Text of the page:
(b)  The Parties:

(i)  the natural or legal person(s), public authority/ies, agency/ies or other body/ies (hereinafter 'entity/ies') transferring the personal data, as listed in Annex I.A. (hereinafter each 'data exporter'), and

(ii)  the entity/ies in a third country receiving the personal data from the data exporter, directly or indirectly via another entity also Party to these Clauses, as listed in Annex I.A. (hereinafter each “data importer”).

have agreed to these standard data protection clauses (hereinafter: “Clauses”).

(c) These Clauses apply with respect to the transfer of personal data as specified in Annex I.B.

(d) The Appendix to these Clauses containing the Annexes referred to therein forms an integral part of these Clauses.

Clause 2

Effect and invariability of the Clauses

(a) These Clauses set out appropriate safeguards, including enforceable data subject rights and effective legal remedies, pursuant to Article 46(1) and Article 46 (2)(c) of Regulation (EU) 2016/679 and, with respect to data transfers from controllers to processors and/or processors to processors, standard contractual clauses pursuant to Article 28(7) of Regulation (EU) 2016/679, provided they are not modified, except to select the appropriate Module(s) or to add or update information in the Appendix. This does not prevent the Parties from including the standard contractual clauses laid down in these Clauses in a wider contract and/or to add other clauses or additional safeguards, provided that they do not contradict, directly or indirectly, these Clauses or prejudice the fundamental rights or freedoms of data subjects.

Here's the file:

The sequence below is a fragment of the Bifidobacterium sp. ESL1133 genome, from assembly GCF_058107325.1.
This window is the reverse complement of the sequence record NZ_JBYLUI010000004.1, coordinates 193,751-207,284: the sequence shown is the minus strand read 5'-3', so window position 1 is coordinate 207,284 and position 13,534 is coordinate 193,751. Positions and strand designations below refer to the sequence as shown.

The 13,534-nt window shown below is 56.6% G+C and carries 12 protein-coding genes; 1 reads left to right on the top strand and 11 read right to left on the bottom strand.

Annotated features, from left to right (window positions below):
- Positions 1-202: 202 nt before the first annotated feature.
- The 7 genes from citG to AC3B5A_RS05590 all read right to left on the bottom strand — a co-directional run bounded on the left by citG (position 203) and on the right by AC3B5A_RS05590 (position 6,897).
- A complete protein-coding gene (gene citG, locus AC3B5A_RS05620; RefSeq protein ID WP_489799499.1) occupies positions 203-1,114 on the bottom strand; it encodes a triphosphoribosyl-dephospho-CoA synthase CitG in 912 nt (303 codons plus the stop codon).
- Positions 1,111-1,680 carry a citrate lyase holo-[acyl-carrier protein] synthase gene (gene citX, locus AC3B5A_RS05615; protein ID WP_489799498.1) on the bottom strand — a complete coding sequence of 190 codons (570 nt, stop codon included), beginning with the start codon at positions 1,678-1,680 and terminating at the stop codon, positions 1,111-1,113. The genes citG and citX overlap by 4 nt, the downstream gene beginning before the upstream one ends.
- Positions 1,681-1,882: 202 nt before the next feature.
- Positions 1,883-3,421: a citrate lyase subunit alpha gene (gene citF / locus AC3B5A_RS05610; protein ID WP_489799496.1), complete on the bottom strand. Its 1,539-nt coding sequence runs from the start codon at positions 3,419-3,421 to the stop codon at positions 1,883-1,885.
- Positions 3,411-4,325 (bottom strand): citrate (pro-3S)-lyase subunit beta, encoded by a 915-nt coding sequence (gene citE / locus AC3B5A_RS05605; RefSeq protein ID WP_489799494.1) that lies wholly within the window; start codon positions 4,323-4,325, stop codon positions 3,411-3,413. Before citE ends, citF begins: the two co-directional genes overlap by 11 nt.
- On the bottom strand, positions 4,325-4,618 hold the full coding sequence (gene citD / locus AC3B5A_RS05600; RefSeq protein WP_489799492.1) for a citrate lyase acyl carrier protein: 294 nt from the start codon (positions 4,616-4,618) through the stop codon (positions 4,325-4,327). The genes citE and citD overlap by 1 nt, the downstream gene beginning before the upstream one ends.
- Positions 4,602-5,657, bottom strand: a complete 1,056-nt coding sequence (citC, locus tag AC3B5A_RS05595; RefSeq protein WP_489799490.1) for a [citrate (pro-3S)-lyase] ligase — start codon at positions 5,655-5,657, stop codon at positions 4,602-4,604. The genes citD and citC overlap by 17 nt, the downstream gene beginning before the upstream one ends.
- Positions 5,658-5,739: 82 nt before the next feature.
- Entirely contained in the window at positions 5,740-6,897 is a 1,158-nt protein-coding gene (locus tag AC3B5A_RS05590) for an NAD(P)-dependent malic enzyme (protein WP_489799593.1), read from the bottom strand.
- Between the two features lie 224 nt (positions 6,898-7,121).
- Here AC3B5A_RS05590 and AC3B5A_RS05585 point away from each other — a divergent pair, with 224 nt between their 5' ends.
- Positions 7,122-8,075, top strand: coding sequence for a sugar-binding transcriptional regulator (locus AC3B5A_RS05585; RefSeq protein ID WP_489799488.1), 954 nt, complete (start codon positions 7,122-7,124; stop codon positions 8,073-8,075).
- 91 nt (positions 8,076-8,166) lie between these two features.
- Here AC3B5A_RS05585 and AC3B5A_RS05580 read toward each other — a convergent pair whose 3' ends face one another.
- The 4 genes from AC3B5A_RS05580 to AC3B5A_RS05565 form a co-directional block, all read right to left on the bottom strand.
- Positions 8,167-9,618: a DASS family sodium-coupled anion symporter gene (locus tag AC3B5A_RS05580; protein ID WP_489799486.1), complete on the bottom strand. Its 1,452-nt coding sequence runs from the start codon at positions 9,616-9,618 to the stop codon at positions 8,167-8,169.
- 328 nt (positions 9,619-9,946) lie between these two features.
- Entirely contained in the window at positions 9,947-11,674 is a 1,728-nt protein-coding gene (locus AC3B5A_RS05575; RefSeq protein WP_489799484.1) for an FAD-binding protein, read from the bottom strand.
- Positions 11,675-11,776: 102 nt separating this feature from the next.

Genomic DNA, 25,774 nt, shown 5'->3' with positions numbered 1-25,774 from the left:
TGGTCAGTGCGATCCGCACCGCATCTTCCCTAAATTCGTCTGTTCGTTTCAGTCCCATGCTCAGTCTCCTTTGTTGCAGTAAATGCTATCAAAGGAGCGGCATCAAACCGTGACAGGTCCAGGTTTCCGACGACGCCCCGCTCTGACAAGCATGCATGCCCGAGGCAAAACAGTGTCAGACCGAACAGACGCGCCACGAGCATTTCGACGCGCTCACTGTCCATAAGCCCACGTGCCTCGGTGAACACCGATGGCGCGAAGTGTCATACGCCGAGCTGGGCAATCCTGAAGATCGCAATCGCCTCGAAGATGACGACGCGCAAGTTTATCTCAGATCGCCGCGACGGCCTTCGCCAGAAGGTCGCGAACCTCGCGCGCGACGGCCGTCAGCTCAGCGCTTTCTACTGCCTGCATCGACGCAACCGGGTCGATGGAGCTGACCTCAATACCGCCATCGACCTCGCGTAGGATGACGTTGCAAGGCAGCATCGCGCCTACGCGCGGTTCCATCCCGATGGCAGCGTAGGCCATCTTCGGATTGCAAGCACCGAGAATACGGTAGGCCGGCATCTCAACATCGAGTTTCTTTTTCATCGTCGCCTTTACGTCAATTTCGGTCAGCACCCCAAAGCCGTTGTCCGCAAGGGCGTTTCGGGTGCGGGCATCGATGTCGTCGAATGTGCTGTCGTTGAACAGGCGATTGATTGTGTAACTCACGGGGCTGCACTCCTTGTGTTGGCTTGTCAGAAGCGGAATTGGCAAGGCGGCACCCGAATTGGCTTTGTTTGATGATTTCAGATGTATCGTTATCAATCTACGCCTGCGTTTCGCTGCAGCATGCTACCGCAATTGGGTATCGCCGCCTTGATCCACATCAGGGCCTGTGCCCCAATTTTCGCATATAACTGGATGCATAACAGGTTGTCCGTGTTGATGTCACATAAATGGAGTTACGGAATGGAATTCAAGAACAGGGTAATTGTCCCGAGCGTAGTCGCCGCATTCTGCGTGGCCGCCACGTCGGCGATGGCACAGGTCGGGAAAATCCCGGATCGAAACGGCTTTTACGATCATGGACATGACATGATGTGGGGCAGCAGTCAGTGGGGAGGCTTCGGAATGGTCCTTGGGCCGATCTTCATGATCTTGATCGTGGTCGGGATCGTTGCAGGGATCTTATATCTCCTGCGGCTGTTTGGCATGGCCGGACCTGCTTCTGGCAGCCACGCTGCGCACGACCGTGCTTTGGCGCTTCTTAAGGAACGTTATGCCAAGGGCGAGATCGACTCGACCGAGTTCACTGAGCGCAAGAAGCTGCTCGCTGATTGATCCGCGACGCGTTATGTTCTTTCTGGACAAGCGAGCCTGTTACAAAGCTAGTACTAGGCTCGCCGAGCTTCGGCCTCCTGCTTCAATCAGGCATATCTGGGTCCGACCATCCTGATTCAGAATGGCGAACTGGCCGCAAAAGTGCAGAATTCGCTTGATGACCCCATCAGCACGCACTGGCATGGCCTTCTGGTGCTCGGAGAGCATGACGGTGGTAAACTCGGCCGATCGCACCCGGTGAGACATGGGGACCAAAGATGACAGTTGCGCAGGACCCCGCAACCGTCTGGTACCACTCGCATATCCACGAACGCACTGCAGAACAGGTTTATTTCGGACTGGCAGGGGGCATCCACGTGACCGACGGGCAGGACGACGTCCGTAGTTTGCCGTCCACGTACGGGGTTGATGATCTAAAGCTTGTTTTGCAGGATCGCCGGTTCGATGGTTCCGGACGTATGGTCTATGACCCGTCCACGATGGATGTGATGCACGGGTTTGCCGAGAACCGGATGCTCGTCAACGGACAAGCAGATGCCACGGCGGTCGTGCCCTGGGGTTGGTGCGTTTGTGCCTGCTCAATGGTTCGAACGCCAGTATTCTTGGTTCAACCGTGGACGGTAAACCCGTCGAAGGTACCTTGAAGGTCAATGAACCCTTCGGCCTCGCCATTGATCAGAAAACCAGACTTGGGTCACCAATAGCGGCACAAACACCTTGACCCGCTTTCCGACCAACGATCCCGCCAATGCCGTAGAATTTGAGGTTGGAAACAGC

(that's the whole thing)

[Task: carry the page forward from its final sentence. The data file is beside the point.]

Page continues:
(b) These Clauses are without prejudice to obligations to which the data exporter is subject by virtue of Regulation (EU) 2016/679.

Clause 3

Third-party beneficiaries

(a) Data subjects may invoke and enforce these Clauses, as third-party beneficiaries, against the data exporter and/or data importer, with the following exceptions:

(i) Clause 1, Clause 2, Clause 3, Clause 6, Clause 7;

(ii) Clause 8 - Module One: Clause 8.5 (e) and Clause 8.9(b); Module Two: Clause 8.1(b), 8.9(a), (c), (d) and (e); Module Three: Clause 8.1(a), (c) and (d) and Clause 8.9(a), (c), (d), (e), (f) and (g); Module Four: Clause 8.1 (b) and Clause 8.3(b);

(iii) Clause 9 - Module Two: Clause 9(a), (c), (d) and (e); Module Three: Clause 9(a), (c), (d) and (e);

(iv) Clause 12 - Module One: Clause 12(a) and (d); Modules Two and Three: Clause 12(a), (d) and (f);

(v) Clause 13;

(vi) Clause 15.1(c), (d) and (e);

(vii) Clause 16(e);

(viii) Clause 18 - Modules One, Two and Three: Clause 18(a) and (b); Module Four: Clause 18. (b) Paragraph (a) is without prejudice to rights of data subjects under Regulation (EU) 2016/679.

Clause 4

Interpretation

(a) Where these Clauses use terms that are defined in Regulation (EU) 2016/679, those terms shall have the same meaning as in that Regulation.

(b) These Clauses shall be read and interpreted in the light of the provisions of Regulation (EU) 2016/679.

(c) These Clauses shall not be interpreted in a way that conflicts with rights and obligations provided for in Regulation (EU) 2016/679.

Clause 5

Hierarchy

In the event of a contradiction between these Clauses and the provisions of related agreements between the Parties, existing at the time these Clauses are agreed or entered into thereafter, these Clauses shall prevail.

Clause 6

Description of the transfer(s)

The details of the transfer(s), and in particular the categories of personal data that are transferred and the purpose(s) for which they are transferred, are specified in Annex I.B.